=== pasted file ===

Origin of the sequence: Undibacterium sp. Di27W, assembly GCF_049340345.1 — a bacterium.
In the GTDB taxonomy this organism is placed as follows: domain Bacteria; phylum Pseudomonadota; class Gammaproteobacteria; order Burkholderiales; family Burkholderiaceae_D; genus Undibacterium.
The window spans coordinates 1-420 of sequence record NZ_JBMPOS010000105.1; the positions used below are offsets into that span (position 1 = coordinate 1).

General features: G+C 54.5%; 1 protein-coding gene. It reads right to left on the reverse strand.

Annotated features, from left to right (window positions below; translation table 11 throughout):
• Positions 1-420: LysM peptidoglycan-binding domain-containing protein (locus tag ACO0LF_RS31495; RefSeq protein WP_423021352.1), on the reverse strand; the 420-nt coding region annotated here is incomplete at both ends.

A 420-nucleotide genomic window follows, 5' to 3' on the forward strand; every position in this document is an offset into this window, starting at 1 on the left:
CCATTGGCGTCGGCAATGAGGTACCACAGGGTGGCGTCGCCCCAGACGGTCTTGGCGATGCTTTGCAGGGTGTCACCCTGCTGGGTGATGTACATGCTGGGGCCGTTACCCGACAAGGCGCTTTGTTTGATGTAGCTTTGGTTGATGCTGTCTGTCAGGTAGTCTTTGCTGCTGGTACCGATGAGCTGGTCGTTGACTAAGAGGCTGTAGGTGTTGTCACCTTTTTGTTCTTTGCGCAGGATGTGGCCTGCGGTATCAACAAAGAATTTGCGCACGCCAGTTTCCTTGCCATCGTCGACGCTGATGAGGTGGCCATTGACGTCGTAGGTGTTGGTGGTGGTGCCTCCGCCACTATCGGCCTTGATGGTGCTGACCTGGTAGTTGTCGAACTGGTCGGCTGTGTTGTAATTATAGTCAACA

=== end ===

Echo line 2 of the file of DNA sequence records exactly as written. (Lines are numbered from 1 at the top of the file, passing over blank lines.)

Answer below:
In the GTDB taxonomy this organism is placed as follows: domain Bacteria; phylum Pseudomonadota; class Gammaproteobacteria; order Burkholderiales; family Burkholderiaceae_D; genus Undibacterium.